Cirecie West-Olatunji and Robert Smith address recent changes to the counseling profession.
The past few years have been significant for the counseling profession. Among other advancements, we have secured licensure in every state, crystallized our professional identity, and opened up new frontiers for employment. The new counselor job description in the Department of Veterans Affairs (VA) and TRICARE independent practice status are clear examples of growth.
Advancing the profession is certainly important to our future. However, we are fully aware that recent changes have been cause for concern, anxiety, and stress for many ACA members. While the vast majority of counseling positions do not require increased educational requirements, we realize that the requirement of a CACREP degree for employment in the VA, paneling by TRICARE, and (starting in 2018) licensure in Ohio shuts out well-qualified ACA members who were trained in a time when these requirements were either not available or required.
We want to make it clear that while ACA is committed to advancing the counseling profession and committed to CACREP and its affiliate CORE as the accrediting body for the profession, we are also just as committed to doing whatever we can to ensure that ACA members who do not have CACREP-accredited degrees will not be left behind. ACA is working tirelessly for grandparenting provisions and holding meetings to address the need for flexibility with constituencies as new job options open for professional counselors. As examples:
- On Feb. 27, 2012, ACA submitted a letter to Assistant Secretary of Defense for Health Affairs Jonathan Woodson and asked him to consider removing the stipulation that only counseling degrees from CACREP-accredited programs be recognized after this calendar year.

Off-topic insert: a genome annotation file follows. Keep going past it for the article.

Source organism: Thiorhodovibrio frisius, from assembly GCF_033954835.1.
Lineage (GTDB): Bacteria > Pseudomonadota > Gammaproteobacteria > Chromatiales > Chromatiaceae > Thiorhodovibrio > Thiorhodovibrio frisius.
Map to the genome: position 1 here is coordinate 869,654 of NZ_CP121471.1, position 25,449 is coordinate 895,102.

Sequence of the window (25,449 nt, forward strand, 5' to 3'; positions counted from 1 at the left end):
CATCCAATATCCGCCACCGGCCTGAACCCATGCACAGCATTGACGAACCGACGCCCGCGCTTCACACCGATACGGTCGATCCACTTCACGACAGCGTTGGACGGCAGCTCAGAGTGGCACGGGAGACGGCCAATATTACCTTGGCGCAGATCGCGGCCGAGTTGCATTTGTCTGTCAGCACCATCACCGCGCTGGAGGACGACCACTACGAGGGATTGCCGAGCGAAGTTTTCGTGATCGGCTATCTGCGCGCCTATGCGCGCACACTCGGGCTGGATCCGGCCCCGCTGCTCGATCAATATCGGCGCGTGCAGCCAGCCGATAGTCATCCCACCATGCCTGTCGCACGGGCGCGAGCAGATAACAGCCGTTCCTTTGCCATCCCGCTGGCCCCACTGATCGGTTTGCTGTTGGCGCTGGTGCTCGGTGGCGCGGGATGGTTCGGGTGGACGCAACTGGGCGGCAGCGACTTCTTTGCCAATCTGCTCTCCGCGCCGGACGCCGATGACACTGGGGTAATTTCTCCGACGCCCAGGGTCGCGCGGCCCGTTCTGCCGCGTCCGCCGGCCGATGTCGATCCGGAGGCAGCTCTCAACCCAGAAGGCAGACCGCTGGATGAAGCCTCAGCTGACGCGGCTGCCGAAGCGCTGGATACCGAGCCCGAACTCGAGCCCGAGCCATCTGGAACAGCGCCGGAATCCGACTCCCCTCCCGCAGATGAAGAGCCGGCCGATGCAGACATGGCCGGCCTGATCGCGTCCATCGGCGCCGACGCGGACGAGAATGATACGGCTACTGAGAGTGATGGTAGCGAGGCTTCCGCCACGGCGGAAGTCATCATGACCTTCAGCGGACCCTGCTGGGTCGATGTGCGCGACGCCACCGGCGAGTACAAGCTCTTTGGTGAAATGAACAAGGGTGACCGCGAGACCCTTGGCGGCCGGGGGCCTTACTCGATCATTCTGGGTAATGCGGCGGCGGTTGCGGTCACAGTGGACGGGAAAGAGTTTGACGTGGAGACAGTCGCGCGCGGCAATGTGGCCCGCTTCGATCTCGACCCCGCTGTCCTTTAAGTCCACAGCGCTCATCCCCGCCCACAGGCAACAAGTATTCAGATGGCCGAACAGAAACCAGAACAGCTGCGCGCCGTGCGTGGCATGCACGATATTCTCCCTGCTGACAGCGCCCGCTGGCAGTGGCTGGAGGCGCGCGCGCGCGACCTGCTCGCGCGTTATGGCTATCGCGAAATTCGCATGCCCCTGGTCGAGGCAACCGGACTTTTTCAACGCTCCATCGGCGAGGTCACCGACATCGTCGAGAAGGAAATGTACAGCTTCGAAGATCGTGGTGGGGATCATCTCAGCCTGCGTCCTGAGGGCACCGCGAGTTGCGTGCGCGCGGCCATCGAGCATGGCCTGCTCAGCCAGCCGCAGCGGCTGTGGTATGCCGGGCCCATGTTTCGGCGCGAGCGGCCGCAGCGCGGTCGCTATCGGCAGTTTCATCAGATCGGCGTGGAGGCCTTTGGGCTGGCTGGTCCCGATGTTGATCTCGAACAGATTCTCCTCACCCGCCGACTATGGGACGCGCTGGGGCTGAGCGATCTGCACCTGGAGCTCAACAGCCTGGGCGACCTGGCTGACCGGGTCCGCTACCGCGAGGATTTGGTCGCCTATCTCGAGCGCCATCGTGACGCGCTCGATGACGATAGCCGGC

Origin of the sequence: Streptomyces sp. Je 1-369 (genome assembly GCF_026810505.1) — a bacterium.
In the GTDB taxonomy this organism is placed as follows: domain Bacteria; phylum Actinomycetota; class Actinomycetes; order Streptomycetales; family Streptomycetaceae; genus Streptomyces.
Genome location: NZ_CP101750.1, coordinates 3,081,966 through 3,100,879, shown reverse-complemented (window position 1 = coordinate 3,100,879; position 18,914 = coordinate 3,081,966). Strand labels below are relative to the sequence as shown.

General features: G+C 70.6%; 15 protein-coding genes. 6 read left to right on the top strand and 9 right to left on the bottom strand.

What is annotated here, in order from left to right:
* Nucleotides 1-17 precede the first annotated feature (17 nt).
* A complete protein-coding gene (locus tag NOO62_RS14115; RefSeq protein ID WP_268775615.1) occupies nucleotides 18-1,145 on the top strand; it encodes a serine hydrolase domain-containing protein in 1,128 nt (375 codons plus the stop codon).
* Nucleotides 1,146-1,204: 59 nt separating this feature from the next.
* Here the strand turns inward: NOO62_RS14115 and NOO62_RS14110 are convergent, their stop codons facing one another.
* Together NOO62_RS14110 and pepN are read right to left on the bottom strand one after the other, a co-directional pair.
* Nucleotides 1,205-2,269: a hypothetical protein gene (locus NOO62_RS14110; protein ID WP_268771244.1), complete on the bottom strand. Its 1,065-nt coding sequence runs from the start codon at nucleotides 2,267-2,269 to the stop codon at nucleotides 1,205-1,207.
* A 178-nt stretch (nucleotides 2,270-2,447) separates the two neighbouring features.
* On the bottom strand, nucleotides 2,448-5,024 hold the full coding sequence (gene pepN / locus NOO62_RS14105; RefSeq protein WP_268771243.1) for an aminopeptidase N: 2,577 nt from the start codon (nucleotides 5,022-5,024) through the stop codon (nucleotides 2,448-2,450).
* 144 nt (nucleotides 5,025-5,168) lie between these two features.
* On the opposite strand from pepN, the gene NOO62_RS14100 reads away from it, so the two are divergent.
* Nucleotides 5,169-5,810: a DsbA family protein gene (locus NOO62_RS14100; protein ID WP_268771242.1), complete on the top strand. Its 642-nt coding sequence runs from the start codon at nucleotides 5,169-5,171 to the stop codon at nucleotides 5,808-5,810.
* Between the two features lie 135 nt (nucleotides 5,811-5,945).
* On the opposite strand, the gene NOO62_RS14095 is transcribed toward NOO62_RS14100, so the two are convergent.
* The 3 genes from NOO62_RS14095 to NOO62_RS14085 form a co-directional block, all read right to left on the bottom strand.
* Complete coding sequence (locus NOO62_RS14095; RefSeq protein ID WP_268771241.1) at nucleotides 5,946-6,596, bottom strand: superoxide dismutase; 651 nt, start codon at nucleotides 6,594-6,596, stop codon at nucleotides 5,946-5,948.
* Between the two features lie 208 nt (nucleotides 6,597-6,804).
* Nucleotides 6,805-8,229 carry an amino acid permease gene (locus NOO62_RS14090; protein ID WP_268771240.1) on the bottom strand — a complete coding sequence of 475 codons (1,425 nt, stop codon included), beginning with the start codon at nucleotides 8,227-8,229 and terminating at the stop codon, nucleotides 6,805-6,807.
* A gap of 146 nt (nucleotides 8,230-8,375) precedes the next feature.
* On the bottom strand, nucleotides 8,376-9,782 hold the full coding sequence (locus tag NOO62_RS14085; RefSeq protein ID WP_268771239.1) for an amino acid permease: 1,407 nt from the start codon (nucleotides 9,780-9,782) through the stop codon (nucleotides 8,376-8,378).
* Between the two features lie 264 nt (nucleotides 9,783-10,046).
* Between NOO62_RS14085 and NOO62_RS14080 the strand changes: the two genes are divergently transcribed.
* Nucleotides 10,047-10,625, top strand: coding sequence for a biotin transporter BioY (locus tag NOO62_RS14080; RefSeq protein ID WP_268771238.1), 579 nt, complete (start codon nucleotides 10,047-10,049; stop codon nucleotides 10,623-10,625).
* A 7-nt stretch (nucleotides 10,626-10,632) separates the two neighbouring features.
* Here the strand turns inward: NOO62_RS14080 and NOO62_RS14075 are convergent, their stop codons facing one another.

- In testimony to the House Committee on Veterans’ Affairs, Feb. 13, 2013, then-ACA President Brad Erford recommended that the VA expand the hiring eligibility criteria for Licensed Professional Counselors to include those who may have graduated from programs that were not CACREP accredited.
- In recommendations submitted to the White House Interagency Task Force on Military and Veterans Mental Health, ACA urged the Obama administration to direct TRICARE and the VA to create alternative pathways to hiring eligibility for LPCs who received their degrees from non-CACREP-accredited programs.
- ACA has held a number of discussions and meetings with CACREP and NBCC to secure their commitment to promoting grandparenting for those without CACREP degrees. These discussions will continue.
In closing, please know that ACA values all of our members and fully recognizes the need to be an advocate for all who are struggling with workforce requirements. We are as fully committed to members who graduated from non-CACREP-accredited programs as we are to members who graduated from CACREP-accredited programs.
Thank you for your continued support.
Cirecie West-Olatunji, Ph.D.
ACA President, 2013–2014
Robert L. Smith, Ph.D.
ACA President-Elect, 2014–2015
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